over winter crops?

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On 8/31/2016 9:49 AM, songbird wrote:

My Mom always had several dozen laying hens, she sold the fresh eggs to folks in town at a good price. The chickens had free run of the ten acres during daylight hours and then went to their roost before dark. We also fed them "laying hen feed." The yolks of the eggs were a deep, golden color and the taste was much better than those from the supermarket. Chickens, ducks, etc. do a good job of fertilizing the fields too. Our guinea hens roosted in the tallest trees on the property, they didn't much like hen houses but they went there to lay their eggs. The occasional hawk would get one once in awhile but those roosting trees always had deep green leaves. Lots of guinea poop on the ground.
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On 08/29/2016 08:52 AM, The Cook wrote:

So far, I blanch and freeze. I also freeze my ratatouille.
It is annoying that I have to buy produce in the winter. I am working on it.
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The Cook wrote:
hi, glad to see you back writing. :)
...

we keep it too cool in the house to start a lot of plants, plus very limited on space, so i am glad the local greenhouse will do those for us (mainly tomatoes, peppers, onions and cucumbers).

i call that daydreaming. :) what i plan may not happen as i can get overruled. like this year i did not really want to plant a ton of tomatoes, but we put in over 20 plants... and squash, i thought only one squash patch, we have three. beans, as usual i was hoping to plant several gardens worth, only have one. etc. :)

we can and freeze as much as we possibly can do.
this past weekend we took inventory and Ma has already decided which things she will give away to friends and family for Christmas gifts. this way we don't have to rearrange the pantry yet again. 15 cases will be given away.
we're about halfway through the tomatoes and have beets, dry beans, squash, onions and red peppers to eat or preserve.
right now for the red peppers i'm voting on eating fresh, i love them fried up until they get a little burn on them in spots.
songbird
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On 8/29/2016 7:57 PM, songbird wrote:

Wow! That's a lot of jars, I hope they bring them back. Our kids and grands have strict instructions to bring those jars back CLEAN! So far it has worked. We have canning jars that are probably 50 years old but they keep getting filled until the day they break.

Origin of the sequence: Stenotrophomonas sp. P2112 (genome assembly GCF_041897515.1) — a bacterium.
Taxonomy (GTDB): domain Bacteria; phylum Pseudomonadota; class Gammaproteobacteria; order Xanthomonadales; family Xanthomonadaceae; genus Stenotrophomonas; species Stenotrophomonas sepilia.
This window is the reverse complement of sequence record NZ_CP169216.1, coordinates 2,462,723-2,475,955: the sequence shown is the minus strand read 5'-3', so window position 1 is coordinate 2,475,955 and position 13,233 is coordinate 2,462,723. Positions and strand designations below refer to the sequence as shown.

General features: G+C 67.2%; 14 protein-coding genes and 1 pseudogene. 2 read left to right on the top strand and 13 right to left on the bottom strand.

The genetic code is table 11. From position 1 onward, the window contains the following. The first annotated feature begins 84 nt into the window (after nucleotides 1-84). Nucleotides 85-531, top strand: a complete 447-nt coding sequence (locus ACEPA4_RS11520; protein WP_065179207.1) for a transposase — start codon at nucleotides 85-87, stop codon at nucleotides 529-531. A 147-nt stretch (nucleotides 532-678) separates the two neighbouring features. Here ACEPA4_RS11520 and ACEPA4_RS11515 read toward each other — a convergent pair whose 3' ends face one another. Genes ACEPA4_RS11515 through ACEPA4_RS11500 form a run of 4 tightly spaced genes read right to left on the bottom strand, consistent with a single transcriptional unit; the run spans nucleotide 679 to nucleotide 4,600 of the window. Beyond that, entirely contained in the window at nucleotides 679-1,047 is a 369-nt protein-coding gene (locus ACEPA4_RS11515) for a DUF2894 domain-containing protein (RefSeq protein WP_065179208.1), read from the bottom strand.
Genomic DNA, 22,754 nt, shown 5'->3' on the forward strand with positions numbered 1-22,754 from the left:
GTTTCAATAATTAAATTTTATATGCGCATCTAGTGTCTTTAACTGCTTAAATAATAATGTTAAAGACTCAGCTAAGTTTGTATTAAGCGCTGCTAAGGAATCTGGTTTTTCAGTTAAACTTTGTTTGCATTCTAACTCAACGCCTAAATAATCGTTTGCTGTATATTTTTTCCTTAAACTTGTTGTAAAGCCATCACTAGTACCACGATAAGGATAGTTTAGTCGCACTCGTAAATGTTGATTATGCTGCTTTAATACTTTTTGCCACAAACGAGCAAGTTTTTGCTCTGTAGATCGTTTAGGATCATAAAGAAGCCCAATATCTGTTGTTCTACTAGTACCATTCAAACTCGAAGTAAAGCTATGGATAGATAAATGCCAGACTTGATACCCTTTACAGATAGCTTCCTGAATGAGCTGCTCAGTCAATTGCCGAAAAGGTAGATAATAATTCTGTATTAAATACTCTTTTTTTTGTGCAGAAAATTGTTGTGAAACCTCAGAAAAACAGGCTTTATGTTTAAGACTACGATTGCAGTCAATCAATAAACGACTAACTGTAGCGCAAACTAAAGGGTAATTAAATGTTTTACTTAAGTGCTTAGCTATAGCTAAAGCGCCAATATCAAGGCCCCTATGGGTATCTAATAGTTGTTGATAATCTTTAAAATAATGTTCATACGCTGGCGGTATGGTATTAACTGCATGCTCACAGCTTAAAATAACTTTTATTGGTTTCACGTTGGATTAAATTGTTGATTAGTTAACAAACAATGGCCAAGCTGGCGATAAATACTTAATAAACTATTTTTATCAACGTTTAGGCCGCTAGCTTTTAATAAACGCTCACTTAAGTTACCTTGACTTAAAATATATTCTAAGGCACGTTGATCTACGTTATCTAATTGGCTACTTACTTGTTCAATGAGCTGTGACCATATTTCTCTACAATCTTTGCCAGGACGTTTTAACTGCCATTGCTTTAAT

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George Shirley wrote: ...

we have various people looking and giving us jars, but they are often not as nice as the new ones. we've bought two cases so far when we ran out, but that expense will be reimbursed by the person who gets those jars. we try to keep our eyes open for sales too.
we're trying to give away the wide-mouth jars and odd sizes to people we don't usually get them back from.
so far this season we have had one break on us. this is the first time in all the years we've had one break. figured it might have gotten cracked and we didn't notice it. once in a while we get one given to us that is chipped or cracked and if it is really old we'll keep it for the bottle collection, but not use it for canning, otherwise off to the recycling it goes.
i would actually like to keep a lot more for a bottle collection that are unique or the very old and heavy ones. just don't have the space here for them all... so just reuse 'em. figure some people we give them to might keep them for themselves or whatever. ah well... :)
we've also put some in recycling that were not standard small lid sized jars. dunno where they came from. looked like old mayo jars.
songbird
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wrote:

I am working on getting rid of a bunch of canning jars. Found the perfect way. Our AC man's son is a beekeeper. Gave him a load of jars this summer. Got a quart of honey in return and promise(?) of at least one each year.
Glad to get rid of the jars and am looking forward to the honey.
--
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On 8/30/2016 5:33 AM, The Cook wrote:

You're giving up the trade Susan? I will be 77 the 23rd of September and am slowing down a bit but not giving up yet. How many folks have disappeared from rec.food.preserving over the last 20 years?
I've offered to teach the trade to our elder grands but they don't seem interested. Two of them don't even garden, even after all our work to teach them how to preserve their own home grown food.
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wrote:

Not giving up, just slowing down after 2 years of medical problems. Hoping I can get a smaller garden going next year. I still have lots of jars, many of them still full of food. (food still good and being used) I looked at my records and about the 3rd year we were here I set out almost 100 tomato plants. I do keep track of what is on the shelves and get rid of anything that is too old. Getting harder to get rid of stuff since older son's wife has a small garden and younger son has his own garden, freezer and canner.
BTW I'm only 16 months younger that you.
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On 8/30/2016 9:32 AM, The Cook wrote:

At our ages who quibbles about it! I am very lucky though, over forty micro-strokes, four major strokes, heart attack, coronary bypass, multiple stents in heart arteries, etc. I've had everything but small pox, which my mother had and gave her children immunity. I'm grateful to be able to love on my great grands and one of those is closing on age 17 so I may be able to see a great great grand before I'm gone. My doctors read my chart and sometimes just gasp at all the stuff that has beat up this old body. Sometimes you're just lucky. Miz Anne and I will be married 57 years in December, we've already beaten the record of our parents, grandparents, and great grandparents. Thank goodness for modern medicine, of which I take a lot.
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The Cook wrote: ...

we'd need help and machines to keep up with that many plants! :)

but they'll take some jars? :)

you are both about Ma's age. she can run laps around me health-wise. :)
be good to yourselves...